Interaction Design in enterprise applications
How can we keep improving the designs of enterprise applications without starting from scratch ?
I have been working in a healthcare company Edifecs for over two years now and as a UX designer, I have contributed to 3 enterprise products and 1 consumer app. For the most part, I was working on small modules of these products with one more Senior Designer. The enterprise applications mentioned above are actually the fruits of years and years of hard-work put in by product managers, business analysts, designers, developers, QA testers, Sales and Implementation consultants. In short, a lot of blood and sweat has gone into creating these solutions which our clients (with hundreds of users) have been using it since many years and will hopefully, continue to do so even further.
These products have become legacy products by themselves and it feels really great to be a part of the team that has created it. But as a “new designer”, I can’t help but feel the heaviness while working on it. There are few areas in the design of these enterprise products that I wish were flexible to adapt to the new trends and thus, stay relevant in todays times.
- Delightful UX: As a designer, I am an advocate of delightful enterprise design. If people are going to be using an application from 9 to 5 pm at their work, the application might as well be a pleasant one. This pleasantness in design is often conveyed through choices such as the language and tonality used in the application, iconography, fonts and the color palette. If we make a conscious decision of them at the begining of designing a product, we define a major aspect of user experience for it. With time, we can keep changing their styles to evolve.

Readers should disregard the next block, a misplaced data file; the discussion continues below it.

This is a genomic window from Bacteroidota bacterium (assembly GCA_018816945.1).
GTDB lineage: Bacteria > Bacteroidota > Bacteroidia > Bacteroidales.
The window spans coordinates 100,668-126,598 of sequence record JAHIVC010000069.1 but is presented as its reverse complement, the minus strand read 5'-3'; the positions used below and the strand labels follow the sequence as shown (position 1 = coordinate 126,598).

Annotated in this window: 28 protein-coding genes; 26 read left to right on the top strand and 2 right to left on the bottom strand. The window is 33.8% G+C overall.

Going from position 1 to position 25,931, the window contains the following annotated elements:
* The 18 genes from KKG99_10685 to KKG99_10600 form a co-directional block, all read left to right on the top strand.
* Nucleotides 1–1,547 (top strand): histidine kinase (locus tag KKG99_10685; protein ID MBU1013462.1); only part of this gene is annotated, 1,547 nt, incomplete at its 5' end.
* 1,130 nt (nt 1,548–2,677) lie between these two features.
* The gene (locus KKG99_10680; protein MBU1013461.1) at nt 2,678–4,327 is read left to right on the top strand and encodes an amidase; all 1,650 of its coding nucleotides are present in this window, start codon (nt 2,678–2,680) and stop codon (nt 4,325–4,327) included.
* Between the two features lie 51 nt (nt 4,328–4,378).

2. Consistent UI patterns: For a unified user experience across different products (or same product), designers must strive to use the same UI patterns. Consistency will help users to recognize them better rather than recall ( Read: Nielsen’s usability Heuristics for User Interface Design). Each enterprise product should be tagged by different UI patterns used in it. Eg: simple grid, forms, preview boxes, etc. used in Product A, B and C. If the product is too heavy, maybe modularizing it and tagging it would work. The point is to make an exhaustive list of patterns used for different enterprise products (or same product). This is because when its time to update a pattern, we can track different places in the products where it has been used and take an informed decision to change it. With time, we can also evaluate if these UI patterns need an upgrade.
3. Designing for flows instead of products: A single product consists of multiple flows to accomplish multiple goals. Often, different products can have the same flows. Eg: user login flow, user logout flow, adding an entry to the table, deleting an entry to the table, etc. As designers, if we focus on creating and optimizing these flows and then placing them in the context of a specific product, it will keep our focus on improving the design instead of getting lost in the long list of product requirements. With time, we can try different ways to achieve a goal in the context of different products and keep evolving our designs. Each flow consists of different UI patterns. So, tagging patterns according to flows might also work.